A British woman was caught on camera stealing money from the elderly dementia patient she was taking care of.
Tracie Karaca was caught after the elderly woman’s son became suspicious and installed a camera in her home. In the video, Karaca can be seen opening a secret drawer that was reportedly built by the woman’s deceased husband. 46-year-old Karaca looks through a wallet and pulls out $58.27, then quickly pockets it.
The elderly woman’s son, who remained anonymous so as to protect his mother, told The Sun he couldn’t believe what he saw on camera.
“I had my suspicions but when I watched her actually steal it I just couldn’t believe it,” he said.
“I was physically shaking, I was astonished someone would do that. The nature of the video shows that she clearly knew what she was doing. She was very quick and slick at stealing the money.”
The elderly woman reportedly had dementia and other memory issues. Karaca was employed as a supervisor by a company called BJP Home Support; staff there declined to comment on the incident. The 89-year-old victim was not informed of the theft.
Karaca was fined for the theft and spared jail time, though she was sentenced to 12 months of community service and made to repay the money she stole.
In a similar incident in 2014, a 39-year-old Miami caretaker stole almost $1 million from an elderly woman she was looking after.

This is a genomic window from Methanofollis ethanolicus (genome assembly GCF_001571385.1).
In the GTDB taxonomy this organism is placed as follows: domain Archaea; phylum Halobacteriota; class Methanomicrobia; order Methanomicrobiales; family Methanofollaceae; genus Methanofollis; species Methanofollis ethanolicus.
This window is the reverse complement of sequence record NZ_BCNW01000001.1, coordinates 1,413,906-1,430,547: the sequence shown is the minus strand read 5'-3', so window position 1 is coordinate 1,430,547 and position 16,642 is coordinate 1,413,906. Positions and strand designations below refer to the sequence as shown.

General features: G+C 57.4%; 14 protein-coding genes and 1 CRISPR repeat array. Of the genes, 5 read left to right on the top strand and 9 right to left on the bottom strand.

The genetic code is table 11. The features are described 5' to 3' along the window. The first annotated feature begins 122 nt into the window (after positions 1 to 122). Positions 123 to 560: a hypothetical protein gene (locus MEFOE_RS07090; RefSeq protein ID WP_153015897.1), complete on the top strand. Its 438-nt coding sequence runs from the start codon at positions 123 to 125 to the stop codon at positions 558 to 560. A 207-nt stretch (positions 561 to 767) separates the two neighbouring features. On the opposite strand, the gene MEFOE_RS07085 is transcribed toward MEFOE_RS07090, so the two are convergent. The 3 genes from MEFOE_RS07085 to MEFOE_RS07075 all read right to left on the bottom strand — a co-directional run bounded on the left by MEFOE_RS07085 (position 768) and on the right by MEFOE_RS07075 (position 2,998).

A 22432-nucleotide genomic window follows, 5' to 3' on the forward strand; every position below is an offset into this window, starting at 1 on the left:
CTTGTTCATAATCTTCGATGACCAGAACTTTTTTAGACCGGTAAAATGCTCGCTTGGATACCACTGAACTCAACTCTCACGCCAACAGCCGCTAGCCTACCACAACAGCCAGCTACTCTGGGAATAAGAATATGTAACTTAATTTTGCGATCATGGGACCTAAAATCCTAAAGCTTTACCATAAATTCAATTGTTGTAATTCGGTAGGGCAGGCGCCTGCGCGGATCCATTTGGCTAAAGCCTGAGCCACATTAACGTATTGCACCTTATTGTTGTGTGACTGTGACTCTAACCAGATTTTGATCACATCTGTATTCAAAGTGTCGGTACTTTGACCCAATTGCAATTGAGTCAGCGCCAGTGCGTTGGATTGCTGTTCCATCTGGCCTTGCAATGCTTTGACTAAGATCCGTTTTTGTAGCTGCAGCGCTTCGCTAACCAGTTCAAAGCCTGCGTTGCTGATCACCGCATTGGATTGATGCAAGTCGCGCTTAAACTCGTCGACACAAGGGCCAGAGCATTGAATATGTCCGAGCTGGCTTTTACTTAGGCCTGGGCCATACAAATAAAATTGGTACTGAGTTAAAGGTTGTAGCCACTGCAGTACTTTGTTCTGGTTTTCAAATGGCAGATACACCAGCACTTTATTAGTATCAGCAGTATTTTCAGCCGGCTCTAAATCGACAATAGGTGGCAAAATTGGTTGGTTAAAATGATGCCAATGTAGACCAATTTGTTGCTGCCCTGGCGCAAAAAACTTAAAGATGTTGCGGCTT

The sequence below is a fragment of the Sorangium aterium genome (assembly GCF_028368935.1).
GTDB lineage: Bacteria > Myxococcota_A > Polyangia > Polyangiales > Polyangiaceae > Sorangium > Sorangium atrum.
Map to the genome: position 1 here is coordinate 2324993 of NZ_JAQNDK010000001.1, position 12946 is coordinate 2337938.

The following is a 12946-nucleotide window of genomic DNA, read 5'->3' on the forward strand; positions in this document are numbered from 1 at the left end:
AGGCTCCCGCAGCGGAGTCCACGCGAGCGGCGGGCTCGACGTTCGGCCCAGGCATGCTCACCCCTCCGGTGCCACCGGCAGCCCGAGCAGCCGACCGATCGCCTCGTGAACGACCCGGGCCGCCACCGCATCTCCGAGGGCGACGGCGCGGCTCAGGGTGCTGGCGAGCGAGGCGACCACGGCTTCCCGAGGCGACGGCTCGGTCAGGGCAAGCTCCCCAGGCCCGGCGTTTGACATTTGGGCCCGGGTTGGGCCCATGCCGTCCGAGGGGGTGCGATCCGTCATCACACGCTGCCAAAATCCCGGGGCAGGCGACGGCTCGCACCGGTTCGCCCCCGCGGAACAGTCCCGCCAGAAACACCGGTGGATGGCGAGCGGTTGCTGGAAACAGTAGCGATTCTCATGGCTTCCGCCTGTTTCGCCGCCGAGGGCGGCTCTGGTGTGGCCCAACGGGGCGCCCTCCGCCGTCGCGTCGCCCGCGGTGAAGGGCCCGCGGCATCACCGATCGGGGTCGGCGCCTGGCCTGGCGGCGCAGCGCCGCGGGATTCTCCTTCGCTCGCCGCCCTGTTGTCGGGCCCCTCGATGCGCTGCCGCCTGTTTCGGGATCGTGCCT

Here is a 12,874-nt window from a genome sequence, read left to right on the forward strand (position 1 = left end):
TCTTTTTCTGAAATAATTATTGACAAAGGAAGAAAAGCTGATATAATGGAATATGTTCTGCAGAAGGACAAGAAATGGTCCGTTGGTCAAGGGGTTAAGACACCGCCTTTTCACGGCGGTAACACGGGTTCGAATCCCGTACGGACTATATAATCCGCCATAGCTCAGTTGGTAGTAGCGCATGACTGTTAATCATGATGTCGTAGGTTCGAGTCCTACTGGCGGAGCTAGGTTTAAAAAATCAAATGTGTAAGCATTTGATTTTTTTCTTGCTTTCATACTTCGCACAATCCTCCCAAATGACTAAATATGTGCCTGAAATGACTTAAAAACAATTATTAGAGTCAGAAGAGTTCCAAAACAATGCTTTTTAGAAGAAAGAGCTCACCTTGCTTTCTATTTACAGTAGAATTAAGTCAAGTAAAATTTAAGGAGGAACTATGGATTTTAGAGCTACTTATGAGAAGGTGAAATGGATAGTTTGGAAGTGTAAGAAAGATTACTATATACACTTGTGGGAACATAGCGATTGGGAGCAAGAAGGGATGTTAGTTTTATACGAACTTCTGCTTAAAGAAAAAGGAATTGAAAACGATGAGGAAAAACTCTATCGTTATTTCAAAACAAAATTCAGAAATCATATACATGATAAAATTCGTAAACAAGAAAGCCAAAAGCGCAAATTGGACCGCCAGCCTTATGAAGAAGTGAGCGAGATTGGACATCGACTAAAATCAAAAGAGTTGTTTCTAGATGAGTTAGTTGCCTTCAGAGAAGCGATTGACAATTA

Marie Petit-Louis was arrested on charges of fraud and theft, which police said occurred over a two year period. She reportedly closed several bank accounts for the woman, who has since passed away, and then deposited the money into her own accounts. Petit-Louis also posed as the woman in several calls to an investment firm, WPLG reported.
The woman’s daughter told police that her mother said she did not willingly give Petit-Louis the money, despite the thief’s insistence that that was the case.
“She was cognizant on some of the questions, and they asked her, 'Did you give her money to give to her Haitian church,' and her answer was 'I'm Jewish, I would never give her money for that,’” Coral Gables Police officer Kelly Denham told WPLG.